Staggering state of EU’s vaccine nightmare laid bare – MEP breaks cover to expose disgrace

Jonathan Van-Tam warns coronavirus battle 'not yet won'

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More than 20 million people in Britain have now received their first Covid-19 jab, a far higher per capita figure than for any EU member state. Coronavirus cases have started rising again in France and Germany and there is huge concern about new more infectious variants of the virus.

Dr Gunnar Beck, who represents the nationalist Alternative for Germany (AfD) party, claimed Germany could have done “so much better” without “the dead hand of the EU”.

Writing in the Mail on Sunday he said: “We are now in the situation where a third of the British population has been vaccinated, with infection and mortality rates in decline.

“Germany meanwhile has vaccinated just five per cent of its population. France has vaccinated only four per cent.

“The Brussels true believers are hell-bent on sticking to their project, the construction of a centralised super-state.

“It is a perfect illustration of why all-too-often, harmonisation means levelling down to the lowest common denominator.

“And why Britain, now freed of its chains, can finally take decisions in its own national interest.”

EU member states decided to hand responsibility for vaccine purchase to the European Commission, rather than buying as individual countries.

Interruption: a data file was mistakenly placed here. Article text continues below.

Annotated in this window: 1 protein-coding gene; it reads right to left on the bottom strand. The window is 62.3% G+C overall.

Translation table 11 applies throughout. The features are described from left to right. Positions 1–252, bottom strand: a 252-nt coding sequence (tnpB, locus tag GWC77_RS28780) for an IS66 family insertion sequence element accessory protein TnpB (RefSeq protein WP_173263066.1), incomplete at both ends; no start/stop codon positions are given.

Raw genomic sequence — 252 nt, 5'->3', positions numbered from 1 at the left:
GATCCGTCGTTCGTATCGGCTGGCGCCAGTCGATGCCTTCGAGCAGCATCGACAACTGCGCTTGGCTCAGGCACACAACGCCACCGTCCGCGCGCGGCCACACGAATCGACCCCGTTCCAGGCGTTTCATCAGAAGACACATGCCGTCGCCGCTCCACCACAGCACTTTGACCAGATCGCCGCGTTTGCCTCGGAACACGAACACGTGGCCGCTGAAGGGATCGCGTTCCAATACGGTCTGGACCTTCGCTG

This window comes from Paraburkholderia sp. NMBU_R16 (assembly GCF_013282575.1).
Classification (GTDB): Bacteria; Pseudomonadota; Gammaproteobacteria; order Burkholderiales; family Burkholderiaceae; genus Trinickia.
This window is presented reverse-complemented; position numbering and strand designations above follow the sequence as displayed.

However the Commission failed to order enough of the right vaccines resulting in serious shortages across the continent.

It didn’t order the Oxford/AstraZeneca jab until three months after the UK.

The EU also ordered 300 million doses from French company Sanofi despite its vaccine performing poorly in early trials, and it now won’t be ready until the end of the year at the earliest.

In response Brussels threatened to block vaccine exports from the EU, placing a hard border between Ireland and Northern Ireland, but backed down following fury in London and Dublin.

Senior European politicians cast doubt on the effectiveness of the AstraZeneca vaccine despite it performing well in trials.

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Data from Scotland has since showed just one jab reduces the risk of being hospitalised with coronavirus by 94 percent.

However French President Emmanuel Macron incorrectly claimed it was “quasi-ineffective” for those aged over 65.

A number of European countries, including France and Germany, banned the vaccine’s use for the elderly despite it being approved for all age groups by the European Medical Agency.

Explaining the EU’s vaccine procurement Dr Beck wrote: “In theory, the European Commission could use its buying power to ensure the rapid delivery of hundreds of millions of doses at rock bottom prices.

“But that ignored the dead hand of the EU bureaucracy, which is the last thing you need in a crisis.

“Valuable weeks and months were lost amid furious horse-trading in Brussels.

“Many orders were not made until September which, despite its financial clout, put Europe at the back of the queue.”

The EU’s slow vaccine rollout has caused fury across Europe.

Earlier this week Bild, Germany’s most popular newspaper, put a union jack on its front page and the headline “Dear Brits, we envy you!”

Boris Johnson has announced a plan to end all restrictions on socialising in England by June 21 if the vaccination scheme is successful.

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